Data is an ageless concept, with countless means of describing the things you were looking at. Therefore, knowing that you needed to remember what you saw, so you recorded it. The next time you saw it, you recognised it and compared it with the last time you saw it.
Patterns were central when you compared notes with others, they collaborated with your opinion that your understanding was correct. With that common understanding you were able to work together, communicate efficiently, to exchange the data that would move you ahead, achieve the outcomes you strove for. You were successful in your endeavours because you had the data asset. You improved your confidence in achieving your expected outcomes by making the best decisions, based on what you knew to be sure, as well as recognising the reliability of your understanding for the situations you found yourself in.
Then the problem was you could not get the data fast enough and decisions took time and actions were delayed. The internet changed everything.
Now the flow of data is increasing exponentially and those that know how to ride these torrid rapids of information flowing through the digital world are going to succeed.
If it were only so easy. The internet came to my house around Y2K. The first bit of infrastructure was hung between poles and the internet was carried through a cable and connected to a device that connected to another device that connected to the computer.
The computer had applications that knew how to configure and make use of this internet. There were only a few where now there are endless numbers. Applications built to deliver a service, a service that offered different capabilities described with processing verbs and informative nouns.
Problem is that people get tired of their infrastructure, move off one type to another. But how to keep their precious knowledge that is stored on that infrastructure? Get an application to move it to another application? Sounds like a simple process, if the computer systems, these applications, use the same processing verbs and informative nouns.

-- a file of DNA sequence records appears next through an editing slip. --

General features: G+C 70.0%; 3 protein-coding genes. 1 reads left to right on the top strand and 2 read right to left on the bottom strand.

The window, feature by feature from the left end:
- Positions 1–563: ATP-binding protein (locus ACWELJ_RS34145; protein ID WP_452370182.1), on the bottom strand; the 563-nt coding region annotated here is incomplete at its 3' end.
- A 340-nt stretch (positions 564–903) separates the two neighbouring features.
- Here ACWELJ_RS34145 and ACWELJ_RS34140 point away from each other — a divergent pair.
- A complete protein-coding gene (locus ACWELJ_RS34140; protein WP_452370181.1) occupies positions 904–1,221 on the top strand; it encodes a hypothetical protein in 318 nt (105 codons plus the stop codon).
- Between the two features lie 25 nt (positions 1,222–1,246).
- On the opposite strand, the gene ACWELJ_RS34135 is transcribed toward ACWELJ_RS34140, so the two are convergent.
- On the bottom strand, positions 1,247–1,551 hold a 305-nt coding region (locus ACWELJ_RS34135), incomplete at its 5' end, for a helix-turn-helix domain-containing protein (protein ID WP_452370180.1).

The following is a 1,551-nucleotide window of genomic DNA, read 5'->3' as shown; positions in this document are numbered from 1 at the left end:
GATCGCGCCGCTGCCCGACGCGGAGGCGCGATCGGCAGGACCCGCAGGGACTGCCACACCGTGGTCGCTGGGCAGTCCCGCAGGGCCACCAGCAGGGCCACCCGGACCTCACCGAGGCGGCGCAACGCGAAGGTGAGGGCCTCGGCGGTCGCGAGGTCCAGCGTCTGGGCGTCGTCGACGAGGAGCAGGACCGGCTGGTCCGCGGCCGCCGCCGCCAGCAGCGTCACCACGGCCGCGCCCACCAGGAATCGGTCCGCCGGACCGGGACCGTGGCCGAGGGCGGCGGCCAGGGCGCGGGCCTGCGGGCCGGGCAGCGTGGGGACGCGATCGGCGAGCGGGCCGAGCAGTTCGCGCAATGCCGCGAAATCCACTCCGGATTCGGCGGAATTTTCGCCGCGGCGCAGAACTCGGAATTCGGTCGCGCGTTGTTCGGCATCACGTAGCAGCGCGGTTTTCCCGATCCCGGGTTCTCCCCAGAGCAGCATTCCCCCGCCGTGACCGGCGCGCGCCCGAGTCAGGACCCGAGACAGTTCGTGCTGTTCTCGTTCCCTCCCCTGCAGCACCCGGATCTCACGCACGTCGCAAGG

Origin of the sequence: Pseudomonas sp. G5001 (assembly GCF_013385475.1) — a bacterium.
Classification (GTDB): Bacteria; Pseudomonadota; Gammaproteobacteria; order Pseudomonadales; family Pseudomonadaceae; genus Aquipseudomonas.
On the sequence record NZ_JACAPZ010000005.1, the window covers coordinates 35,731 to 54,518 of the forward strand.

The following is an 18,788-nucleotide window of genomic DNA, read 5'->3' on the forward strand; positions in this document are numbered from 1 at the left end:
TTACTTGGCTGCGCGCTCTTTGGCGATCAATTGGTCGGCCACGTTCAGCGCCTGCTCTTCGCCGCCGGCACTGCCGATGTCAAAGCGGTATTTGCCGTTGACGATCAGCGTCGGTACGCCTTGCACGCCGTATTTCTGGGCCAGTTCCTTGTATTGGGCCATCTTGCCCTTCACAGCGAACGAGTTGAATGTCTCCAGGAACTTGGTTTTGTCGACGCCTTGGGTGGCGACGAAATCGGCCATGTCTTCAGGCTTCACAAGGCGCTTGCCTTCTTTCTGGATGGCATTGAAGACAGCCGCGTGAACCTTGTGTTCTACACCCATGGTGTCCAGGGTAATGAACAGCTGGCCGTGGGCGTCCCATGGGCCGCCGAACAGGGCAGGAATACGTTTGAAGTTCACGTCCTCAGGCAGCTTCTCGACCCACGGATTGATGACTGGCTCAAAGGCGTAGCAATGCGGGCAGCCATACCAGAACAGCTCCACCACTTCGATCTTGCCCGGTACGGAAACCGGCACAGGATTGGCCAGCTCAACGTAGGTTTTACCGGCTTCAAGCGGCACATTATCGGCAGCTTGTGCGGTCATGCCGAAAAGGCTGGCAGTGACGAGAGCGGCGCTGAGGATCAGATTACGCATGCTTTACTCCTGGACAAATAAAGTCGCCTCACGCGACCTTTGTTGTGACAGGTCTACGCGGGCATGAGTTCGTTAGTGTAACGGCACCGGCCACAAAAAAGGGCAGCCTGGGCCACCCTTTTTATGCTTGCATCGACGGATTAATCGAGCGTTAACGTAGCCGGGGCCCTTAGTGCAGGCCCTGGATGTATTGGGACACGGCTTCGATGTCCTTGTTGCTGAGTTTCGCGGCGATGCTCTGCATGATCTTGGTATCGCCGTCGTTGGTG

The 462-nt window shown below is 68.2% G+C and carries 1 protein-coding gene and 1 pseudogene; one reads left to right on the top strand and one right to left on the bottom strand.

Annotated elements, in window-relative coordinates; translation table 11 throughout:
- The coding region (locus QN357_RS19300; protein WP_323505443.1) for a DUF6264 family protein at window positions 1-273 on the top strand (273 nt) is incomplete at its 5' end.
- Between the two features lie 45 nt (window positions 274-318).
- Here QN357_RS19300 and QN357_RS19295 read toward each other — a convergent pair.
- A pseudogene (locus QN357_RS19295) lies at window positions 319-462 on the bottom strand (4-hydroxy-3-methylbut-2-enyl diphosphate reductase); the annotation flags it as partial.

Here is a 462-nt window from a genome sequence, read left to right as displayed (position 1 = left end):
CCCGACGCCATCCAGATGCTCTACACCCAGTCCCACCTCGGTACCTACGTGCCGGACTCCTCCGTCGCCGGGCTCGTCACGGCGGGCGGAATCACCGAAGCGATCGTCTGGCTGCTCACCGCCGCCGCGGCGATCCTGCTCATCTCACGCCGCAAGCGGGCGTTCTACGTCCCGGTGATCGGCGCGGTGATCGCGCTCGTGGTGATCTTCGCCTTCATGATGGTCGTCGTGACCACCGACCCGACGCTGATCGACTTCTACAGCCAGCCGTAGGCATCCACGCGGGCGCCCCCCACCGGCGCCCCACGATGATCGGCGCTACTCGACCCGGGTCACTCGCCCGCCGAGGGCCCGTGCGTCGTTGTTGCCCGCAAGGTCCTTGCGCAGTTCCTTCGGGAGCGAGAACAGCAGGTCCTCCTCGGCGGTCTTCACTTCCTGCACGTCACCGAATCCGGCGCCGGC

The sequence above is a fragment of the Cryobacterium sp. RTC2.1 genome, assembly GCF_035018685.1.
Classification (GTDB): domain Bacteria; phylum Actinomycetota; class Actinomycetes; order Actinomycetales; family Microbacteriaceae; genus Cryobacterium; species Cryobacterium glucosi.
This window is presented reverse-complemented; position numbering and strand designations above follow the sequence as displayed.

New applications brought new processing verbs and informative nouns to demonstrate their niche. They presented their point of view of what was going on and what was important. Applications can leverage the ever-increasing array of infrastructure for providing more services that people would want to consume.
Now people are using informative nouns to describe their perspective of the things without getting a common understanding first. This can result in the misconception that you are talking about the same thing when you are not. It leaves you open for a disastrous result of building a service for someone and misunderstanding what they asked for and subsequently your business falls short of achieving its outcomes.
The amount of time and money wasted because of a communication breakdown could be exponential.
Using data to be successful relies heavily on a common understanding of the words, the terms we use. Data management professionals make it their passion to achieve a common understanding of the fundamentals of data that enable clear and recognisable communication. Terms are fundamental, and we manage them in glossaries. Terms that align with vocabularies to reflect the common understanding before they evolve into dictionary entries that record what is being stored or moved through the digital world.
If it were not for data, we would not know what we were talking about.
For a data-driven decision you need to acquire the data, have the right semantics surrounding it, and then you will be able to make the decisions to achieve your outcomes.
Sharing data is something everyone can do. Thank you, data, for showing us how to achieve common understanding.